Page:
NEW YORK (AP) — Cecile Richards, who steps down from the helm of Planned Parenthood on Tuesday after 12 years as one of the nation's most visible activists, has a message for her fellow women: Now is the time to get involved. Not soon, not next year. Now.
"Don't wait for instructions," she says. "Don't wait for the perfect opportunity. Most of all, don't wait for somebody to ASK you to do something."
And, she wants women to know, being an activist really isn't as daunting as it might seem. "It isn't dreary, it isn't depressing," she promises. "It can actually be incredibly joyful, and you meet amazing people."
Though Richards, 60, was officially exiting her very prominent perch, she was hardly going home and crawling into bed. Maybe just changing clothes: on Tuesday night, she was the co-honoree of a star-studded Planned Parenthood gala, along with transgender actress Laverne Cox. She's still out promoting her new book, "Make Trouble," a "combination of memoir and call to action." And she's working hard, she says, to support female candidates and help get out the vote in the midterm elections.
Of course, many expect Richards — daughter of the late Texas governor Ann Richards — may well have political plans of her own. She's not specifying any, and deftly shifts the question, for now, to her enthusiasm for other candidates and what she calls a crucial need to elect more women. If half the Congress were female, she often says, people wouldn't still be arguing about basic questions of women's health care.
Richards sat down last week for a conversation about her goals, her new book, and also a fraught meeting she had last year with President Donald Trump's daughter and son-in-law.
AP: You must get this question a lot: Do you plan to run for office?
Richards: That's been a common question. Partly because there is, I hope, a growing understanding that marching and rallying and all this is great, but electing more women to office is absolutely essential. So I think they're just fitting me into that framework, but actually the exciting thing is that so many women we're running into ARE running for office. It's quite amazing.
AP: Do you think that's a lasting phenomenon?
Richards: No way to know, but that's why the work we're doing is so important. This is about more than electing a new president. I think we are seeing this really retrograde sort of last gasp, holding onto a society where women are frankly second class, and that has created this inverse reaction, not only from young women (but all ages). I think there's a recognition among women in this country that there are people trying to take us backward, and we're not going.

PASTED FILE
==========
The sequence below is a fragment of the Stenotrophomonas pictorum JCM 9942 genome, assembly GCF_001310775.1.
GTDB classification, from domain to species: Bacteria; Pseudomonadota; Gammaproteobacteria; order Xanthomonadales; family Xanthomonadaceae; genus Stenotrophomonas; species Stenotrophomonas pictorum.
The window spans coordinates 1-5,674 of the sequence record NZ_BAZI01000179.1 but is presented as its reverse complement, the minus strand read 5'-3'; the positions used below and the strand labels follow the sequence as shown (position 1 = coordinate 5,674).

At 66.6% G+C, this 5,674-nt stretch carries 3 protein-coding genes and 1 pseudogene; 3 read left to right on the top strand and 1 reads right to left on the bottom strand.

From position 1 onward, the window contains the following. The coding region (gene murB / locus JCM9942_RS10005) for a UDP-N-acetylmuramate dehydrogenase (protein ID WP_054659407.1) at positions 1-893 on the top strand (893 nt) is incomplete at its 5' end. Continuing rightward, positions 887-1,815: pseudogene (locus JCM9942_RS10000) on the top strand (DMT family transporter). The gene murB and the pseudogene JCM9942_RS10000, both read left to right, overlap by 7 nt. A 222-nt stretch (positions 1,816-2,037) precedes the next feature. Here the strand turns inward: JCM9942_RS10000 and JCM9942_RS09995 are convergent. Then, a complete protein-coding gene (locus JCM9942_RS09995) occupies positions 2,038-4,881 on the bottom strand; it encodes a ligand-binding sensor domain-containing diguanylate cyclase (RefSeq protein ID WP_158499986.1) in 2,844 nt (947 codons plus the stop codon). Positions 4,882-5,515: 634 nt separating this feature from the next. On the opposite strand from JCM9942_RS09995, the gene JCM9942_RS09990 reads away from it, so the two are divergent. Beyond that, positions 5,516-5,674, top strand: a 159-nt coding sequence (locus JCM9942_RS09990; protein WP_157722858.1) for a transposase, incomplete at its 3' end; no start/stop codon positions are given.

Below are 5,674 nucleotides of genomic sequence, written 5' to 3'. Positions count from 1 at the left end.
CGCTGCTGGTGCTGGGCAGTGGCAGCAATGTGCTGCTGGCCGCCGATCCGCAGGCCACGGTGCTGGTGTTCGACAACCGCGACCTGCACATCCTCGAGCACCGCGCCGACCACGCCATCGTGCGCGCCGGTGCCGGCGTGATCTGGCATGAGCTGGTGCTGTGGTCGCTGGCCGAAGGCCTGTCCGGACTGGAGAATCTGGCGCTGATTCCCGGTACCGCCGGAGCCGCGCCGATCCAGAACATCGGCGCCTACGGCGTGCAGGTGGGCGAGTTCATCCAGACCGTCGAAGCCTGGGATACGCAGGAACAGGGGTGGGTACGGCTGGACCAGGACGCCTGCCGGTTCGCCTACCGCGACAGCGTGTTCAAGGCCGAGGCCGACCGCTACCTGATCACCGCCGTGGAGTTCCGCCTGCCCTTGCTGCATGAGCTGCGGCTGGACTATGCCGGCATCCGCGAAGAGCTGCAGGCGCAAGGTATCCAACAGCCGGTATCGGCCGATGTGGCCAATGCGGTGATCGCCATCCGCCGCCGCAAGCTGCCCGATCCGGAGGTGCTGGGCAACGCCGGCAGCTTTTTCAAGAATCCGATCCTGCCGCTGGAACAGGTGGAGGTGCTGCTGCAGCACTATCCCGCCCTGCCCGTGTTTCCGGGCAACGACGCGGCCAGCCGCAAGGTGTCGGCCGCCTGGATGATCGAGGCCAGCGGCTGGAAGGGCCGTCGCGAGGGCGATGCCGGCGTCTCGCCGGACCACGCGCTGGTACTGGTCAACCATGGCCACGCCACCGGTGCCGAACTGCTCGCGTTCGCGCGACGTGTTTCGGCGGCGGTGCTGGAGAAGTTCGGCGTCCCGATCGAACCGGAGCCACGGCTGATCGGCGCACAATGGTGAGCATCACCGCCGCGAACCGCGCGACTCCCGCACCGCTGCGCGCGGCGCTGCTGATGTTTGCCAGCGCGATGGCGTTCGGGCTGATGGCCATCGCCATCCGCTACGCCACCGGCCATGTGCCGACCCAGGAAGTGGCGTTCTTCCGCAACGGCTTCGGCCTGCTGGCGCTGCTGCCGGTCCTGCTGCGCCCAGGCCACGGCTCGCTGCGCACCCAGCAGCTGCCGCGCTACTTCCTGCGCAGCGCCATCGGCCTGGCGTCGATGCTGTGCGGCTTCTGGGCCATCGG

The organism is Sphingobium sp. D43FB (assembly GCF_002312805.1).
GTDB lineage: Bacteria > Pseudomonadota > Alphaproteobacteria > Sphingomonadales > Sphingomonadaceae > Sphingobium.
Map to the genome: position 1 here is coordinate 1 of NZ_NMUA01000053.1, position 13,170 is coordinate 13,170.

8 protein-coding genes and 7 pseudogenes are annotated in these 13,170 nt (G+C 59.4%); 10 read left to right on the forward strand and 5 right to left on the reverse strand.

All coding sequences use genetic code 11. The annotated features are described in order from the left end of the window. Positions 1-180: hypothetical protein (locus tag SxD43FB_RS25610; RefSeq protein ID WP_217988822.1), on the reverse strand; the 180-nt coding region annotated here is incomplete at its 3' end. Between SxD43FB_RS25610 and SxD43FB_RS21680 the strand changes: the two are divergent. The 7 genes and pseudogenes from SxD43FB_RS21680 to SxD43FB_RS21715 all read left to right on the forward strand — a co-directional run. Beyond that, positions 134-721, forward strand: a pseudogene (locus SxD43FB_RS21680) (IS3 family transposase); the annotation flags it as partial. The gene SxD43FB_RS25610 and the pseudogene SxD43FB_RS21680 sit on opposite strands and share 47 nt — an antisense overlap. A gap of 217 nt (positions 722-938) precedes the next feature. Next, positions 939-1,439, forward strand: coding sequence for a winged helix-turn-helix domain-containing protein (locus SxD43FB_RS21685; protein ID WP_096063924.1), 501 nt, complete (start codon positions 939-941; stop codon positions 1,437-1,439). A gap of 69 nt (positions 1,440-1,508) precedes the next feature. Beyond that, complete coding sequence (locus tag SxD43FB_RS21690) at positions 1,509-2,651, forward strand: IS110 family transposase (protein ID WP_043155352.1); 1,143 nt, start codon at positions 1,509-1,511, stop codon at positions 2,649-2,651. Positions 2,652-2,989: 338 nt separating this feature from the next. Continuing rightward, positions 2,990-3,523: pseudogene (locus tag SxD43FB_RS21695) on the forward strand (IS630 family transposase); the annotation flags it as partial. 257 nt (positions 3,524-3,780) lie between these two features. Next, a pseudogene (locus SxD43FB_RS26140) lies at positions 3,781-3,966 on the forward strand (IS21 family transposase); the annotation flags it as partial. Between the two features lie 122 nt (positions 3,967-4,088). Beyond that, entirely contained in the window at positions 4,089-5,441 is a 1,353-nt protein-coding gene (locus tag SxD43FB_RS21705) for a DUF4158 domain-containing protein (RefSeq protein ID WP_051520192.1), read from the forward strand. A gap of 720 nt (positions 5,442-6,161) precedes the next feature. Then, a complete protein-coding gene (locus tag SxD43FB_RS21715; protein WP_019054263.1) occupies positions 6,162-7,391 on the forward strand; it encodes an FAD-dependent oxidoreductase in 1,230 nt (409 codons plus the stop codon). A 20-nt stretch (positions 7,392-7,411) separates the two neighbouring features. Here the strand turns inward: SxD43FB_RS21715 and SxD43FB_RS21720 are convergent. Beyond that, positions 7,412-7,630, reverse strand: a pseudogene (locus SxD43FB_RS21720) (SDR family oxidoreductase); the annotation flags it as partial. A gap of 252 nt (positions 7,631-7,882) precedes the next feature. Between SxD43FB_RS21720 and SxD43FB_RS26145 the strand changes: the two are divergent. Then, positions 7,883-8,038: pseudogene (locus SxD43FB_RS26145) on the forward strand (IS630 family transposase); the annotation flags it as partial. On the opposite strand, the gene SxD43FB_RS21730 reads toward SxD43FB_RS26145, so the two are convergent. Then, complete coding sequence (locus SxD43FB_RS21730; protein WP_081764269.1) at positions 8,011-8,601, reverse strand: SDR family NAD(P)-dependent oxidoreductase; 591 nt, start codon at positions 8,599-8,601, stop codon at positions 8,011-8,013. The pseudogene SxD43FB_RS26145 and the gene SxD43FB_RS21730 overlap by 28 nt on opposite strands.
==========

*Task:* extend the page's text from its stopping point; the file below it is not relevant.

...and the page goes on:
AP: What are you focusing your efforts on?
Richards: I really believe we can expand the electorate. I come from Texas where 43 percent of voters turned out for the presidential elections. And politics is such a fundamental decider. My mother used to try to say to women, of all the institutions that affect your life, government is the most important, because it decides everything. It's an exciting time. Frightening, but exciting. Women have been winning. The future is definitely on our side.
AP: You've written about a meeting you had early last year with Ivanka Trump and Jared Kushner.
Richards: Yes, she had reached out. I thought maybe she wanted to be an ally in the White House. It was Jared who really did most of the talking. He said, if you all would quit providing abortion services to women, then I could talk to Paul Ryan about keeping your money and maybe even getting you more money. I said that's not going to happen — we're not going to trade off women and women's right to safe and legal abortion for money. And he said well if there could just be a headline saying Planned Parenthood discontinues abortion services ... I said that's just not going to happen.
AP: Why leave Planned Parenthood now?
Richards: Well, 12 years is three presidential terms. I always thought I'd stay about 10 years. I did volunteer for Hillary Clinton, I thought she would have been a great president ... but we are stronger than we were before the election, in terms of membership and support. This is my history with Planned Parenthood: Every time we're in the crosshairs of Congress or some politician, that's when people begin to focus, and support grows. It's like clockwork. We've just opened a new health center in Waco, my hometown. To me that's a sign that we're not going away. I feel I can go because this organization is as strong as it's ever been.
AP: Any more specific plans on the horizon?
Richards: There's a lot of work left for me to do with women. I'm excited about it. We already have the candidates out there. It's a matter of ensuring that women get to the polls and vote. The marching has been great, and all the mobilization and town halls, but if women don't go vote, we won't have (lasting change.) The way it's lasting is we finally get political equity in Congress and in state legislatures.
AP: What's the key message we should take from your book?
Richards: After the election, every day some woman stopped me and said, 'What are we supposed to do?' They wanted to do more than they were doing. And that is the book's message: Do more than you're doing. It's a lot of Ann Richards lessons that seem pretty evergreen at this point. Because she saw so many women wait until the perfect time. The message is: THIS is the time. This is the time we've been waiting for.